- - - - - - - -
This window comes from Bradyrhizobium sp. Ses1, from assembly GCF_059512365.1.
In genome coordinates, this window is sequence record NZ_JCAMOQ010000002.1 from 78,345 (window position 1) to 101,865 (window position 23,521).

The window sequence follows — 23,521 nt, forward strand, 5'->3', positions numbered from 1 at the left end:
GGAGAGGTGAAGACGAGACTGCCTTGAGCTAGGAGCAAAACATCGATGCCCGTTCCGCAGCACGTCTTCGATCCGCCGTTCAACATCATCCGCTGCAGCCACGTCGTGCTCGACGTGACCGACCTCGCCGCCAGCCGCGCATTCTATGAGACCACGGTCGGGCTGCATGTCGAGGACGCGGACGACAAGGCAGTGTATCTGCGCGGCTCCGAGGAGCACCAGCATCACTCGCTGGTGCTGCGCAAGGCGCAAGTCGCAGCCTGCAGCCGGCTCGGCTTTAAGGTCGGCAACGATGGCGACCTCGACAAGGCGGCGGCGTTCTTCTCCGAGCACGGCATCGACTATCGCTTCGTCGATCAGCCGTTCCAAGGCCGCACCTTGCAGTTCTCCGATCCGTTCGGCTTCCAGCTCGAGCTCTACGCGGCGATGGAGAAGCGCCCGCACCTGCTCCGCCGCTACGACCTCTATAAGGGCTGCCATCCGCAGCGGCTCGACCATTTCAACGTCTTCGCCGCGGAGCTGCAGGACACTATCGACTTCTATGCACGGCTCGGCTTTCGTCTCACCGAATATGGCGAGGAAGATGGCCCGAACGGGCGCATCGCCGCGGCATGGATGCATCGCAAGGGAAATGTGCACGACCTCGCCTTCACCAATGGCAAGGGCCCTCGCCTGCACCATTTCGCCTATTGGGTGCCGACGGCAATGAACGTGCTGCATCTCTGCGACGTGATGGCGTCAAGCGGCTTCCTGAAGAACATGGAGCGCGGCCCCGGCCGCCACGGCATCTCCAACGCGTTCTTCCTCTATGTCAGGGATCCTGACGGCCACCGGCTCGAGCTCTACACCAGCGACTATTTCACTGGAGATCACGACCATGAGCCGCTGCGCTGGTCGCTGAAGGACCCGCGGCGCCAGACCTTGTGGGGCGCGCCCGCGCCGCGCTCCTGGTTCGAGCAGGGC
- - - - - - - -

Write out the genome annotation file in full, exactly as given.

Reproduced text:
This window comes from Bradyrhizobium sp. Ses1, from assembly GCF_059512365.1.
In genome coordinates, this window is sequence record NZ_JCAMOQ010000002.1 from 78,345 (window position 1) to 101,865 (window position 23,521).

The window sequence follows — 23,521 nt, forward strand, 5'->3', positions numbered from 1 at the left end:
GGAGAGGTGAAGACGAGACTGCCTTGAGCTAGGAGCAAAACATCGATGCCCGTTCCGCAGCACGTCTTCGATCCGCCGTTCAACATCATCCGCTGCAGCCACGTCGTGCTCGACGTGACCGACCTCGCCGCCAGCCGCGCATTCTATGAGACCACGGTCGGGCTGCATGTCGAGGACGCGGACGACAAGGCAGTGTATCTGCGCGGCTCCGAGGAGCACCAGCATCACTCGCTGGTGCTGCGCAAGGCGCAAGTCGCAGCCTGCAGCCGGCTCGGCTTTAAGGTCGGCAACGATGGCGACCTCGACAAGGCGGCGGCGTTCTTCTCCGAGCACGGCATCGACTATCGCTTCGTCGATCAGCCGTTCCAAGGCCGCACCTTGCAGTTCTCCGATCCGTTCGGCTTCCAGCTCGAGCTCTACGCGGCGATGGAGAAGCGCCCGCACCTGCTCCGCCGCTACGACCTCTATAAGGGCTGCCATCCGCAGCGGCTCGACCATTTCAACGTCTTCGCCGCGGAGCTGCAGGACACTATCGACTTCTATGCACGGCTCGGCTTTCGTCTCACCGAATATGGCGAGGAAGATGGCCCGAACGGGCGCATCGCCGCGGCATGGATGCATCGCAAGGGAAATGTGCACGACCTCGCCTTCACCAATGGCAAGGGCCCTCGCCTGCACCATTTCGCCTATTGGGTGCCGACGGCAATGAACGTGCTGCATCTCTGCGACGTGATGGCGTCAAGCGGCTTCCTGAAGAACATGGAGCGCGGCCCCGGCCGCCACGGCATCTCCAACGCGTTCTTCCTCTATGTCAGGGATCCTGACGGCCACCGGCTCGAGCTCTACACCAGCGACTATTTCACTGGAGATCACGACCATGAGCCGCTGCGCTGGTCGCTGAAGGACCCGCGGCGCCAGACCTTGTGGGGCGCGCCCGCGCCGCGCTCCTGGTTCGAGCAGGGC